Extending NIST’s CAVP Testing: Lessons Learned from CVE-2019-8741 (C33b)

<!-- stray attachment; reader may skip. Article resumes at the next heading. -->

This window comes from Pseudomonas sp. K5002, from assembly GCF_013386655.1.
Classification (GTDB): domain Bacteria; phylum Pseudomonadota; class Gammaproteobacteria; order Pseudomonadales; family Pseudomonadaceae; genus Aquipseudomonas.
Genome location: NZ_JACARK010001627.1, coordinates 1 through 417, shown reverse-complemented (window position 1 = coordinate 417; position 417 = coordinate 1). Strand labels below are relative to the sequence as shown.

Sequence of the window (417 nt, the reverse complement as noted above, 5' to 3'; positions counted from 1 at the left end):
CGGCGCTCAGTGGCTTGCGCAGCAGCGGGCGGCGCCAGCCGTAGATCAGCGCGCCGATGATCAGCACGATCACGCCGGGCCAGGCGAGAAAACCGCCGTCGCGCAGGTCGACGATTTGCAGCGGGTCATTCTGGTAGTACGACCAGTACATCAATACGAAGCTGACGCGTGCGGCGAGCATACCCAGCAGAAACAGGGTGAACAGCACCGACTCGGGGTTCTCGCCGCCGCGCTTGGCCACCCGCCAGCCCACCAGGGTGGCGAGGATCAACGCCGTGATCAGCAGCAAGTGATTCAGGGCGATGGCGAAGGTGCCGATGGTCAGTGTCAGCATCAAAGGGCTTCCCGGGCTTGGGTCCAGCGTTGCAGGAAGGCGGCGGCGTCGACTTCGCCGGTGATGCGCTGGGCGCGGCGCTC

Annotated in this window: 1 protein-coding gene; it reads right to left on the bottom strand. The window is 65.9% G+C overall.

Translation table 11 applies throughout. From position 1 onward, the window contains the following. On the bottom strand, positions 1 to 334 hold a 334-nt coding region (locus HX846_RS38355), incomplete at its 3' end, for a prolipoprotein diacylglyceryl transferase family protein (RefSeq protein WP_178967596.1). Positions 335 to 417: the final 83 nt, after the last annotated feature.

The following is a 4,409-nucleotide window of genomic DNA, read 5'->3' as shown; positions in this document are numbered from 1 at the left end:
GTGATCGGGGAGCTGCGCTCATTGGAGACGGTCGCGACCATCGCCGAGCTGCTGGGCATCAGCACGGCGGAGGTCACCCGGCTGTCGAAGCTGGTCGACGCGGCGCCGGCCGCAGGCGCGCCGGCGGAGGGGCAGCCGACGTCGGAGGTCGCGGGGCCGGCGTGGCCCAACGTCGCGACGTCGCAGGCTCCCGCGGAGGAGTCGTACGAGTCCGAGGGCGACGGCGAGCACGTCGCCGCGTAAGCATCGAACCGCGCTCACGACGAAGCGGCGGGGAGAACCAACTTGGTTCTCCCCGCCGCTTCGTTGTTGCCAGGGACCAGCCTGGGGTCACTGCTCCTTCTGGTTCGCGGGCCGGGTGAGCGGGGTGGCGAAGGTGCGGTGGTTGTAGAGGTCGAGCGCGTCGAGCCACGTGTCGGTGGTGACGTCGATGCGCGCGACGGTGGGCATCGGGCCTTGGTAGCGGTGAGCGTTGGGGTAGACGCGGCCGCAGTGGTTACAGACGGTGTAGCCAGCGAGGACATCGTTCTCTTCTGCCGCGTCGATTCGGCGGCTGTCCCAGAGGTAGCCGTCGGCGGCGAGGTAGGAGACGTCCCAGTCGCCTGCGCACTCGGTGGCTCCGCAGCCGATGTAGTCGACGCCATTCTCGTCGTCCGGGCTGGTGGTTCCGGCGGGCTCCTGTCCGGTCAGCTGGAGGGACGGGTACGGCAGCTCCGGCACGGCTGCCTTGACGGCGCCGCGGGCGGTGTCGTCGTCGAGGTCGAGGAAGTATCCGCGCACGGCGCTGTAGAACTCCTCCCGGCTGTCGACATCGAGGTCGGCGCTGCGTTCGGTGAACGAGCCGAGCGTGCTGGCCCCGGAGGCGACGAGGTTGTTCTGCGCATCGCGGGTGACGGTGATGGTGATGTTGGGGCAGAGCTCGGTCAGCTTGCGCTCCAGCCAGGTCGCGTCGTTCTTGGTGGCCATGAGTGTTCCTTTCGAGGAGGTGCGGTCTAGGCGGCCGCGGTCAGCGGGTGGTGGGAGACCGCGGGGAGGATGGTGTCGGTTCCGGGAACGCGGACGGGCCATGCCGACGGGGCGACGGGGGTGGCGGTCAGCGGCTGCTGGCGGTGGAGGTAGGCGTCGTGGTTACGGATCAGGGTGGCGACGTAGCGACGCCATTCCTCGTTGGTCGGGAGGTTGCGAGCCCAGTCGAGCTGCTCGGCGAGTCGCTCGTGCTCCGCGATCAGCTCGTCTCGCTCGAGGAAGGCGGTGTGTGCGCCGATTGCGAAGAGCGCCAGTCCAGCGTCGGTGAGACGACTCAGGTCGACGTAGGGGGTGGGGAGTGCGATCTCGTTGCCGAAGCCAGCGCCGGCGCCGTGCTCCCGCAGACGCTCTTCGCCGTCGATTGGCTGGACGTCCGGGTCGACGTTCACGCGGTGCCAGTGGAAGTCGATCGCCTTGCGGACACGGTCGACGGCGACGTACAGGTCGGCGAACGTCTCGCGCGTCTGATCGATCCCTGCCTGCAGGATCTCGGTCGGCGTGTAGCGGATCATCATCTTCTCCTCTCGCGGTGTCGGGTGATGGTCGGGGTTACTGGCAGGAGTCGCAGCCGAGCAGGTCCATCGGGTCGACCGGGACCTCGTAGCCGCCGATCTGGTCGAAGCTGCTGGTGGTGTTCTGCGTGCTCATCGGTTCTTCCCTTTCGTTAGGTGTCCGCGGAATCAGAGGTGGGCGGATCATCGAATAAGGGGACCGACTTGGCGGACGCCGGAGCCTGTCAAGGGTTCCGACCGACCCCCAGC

The security of cryptography in practice relies not only on the resistance of the algorithms against cryptanalytical attacks, but also on the correctness of their implementations. NIST maintains the CAVP, which provides validation testing for the NIST-recommended cryptographic algorithms. The CAVP is a prerequisite for validating cryptographic implementations according to FIPS 140-2 under the Cryptographic Module Validation Program (CMVP). An inherent limitation of the CAVP, and of software testing in general, is that it is a selection process, whereby a very small subset is selected from the total number of possible test cases. Currently, the CAVP does not perform tests on hash functions for inputs larger than 65 535 bits. We explain why this is insufficient to detect certain vulnerabilities in widely-deployed commercial cryptography, as we discover a vulnerability (CVE-2019-8741) involving large inputs that is present in each of Apple’s CoreCrypto libraries that are validated under FIPS 140-2. The vulnerability affects 11 out of the 12 implemented hash functions: every implemented hash function except MD2 (Message Digest 2), as well as several higher-level operations such as the Hash-based Message Authentication Code (HMAC) and the Ed25519 signature scheme. In this presentation, we discuss the vulnerability from a NIST perspective. To overcome the limitations of NIST’s CAVP, we introduce a new test type called the Large Data Test (LDT), and explain how it detects vulnerabilities similar to that in CoreCrypto in implementations submitted for validation under FIPS 140-2.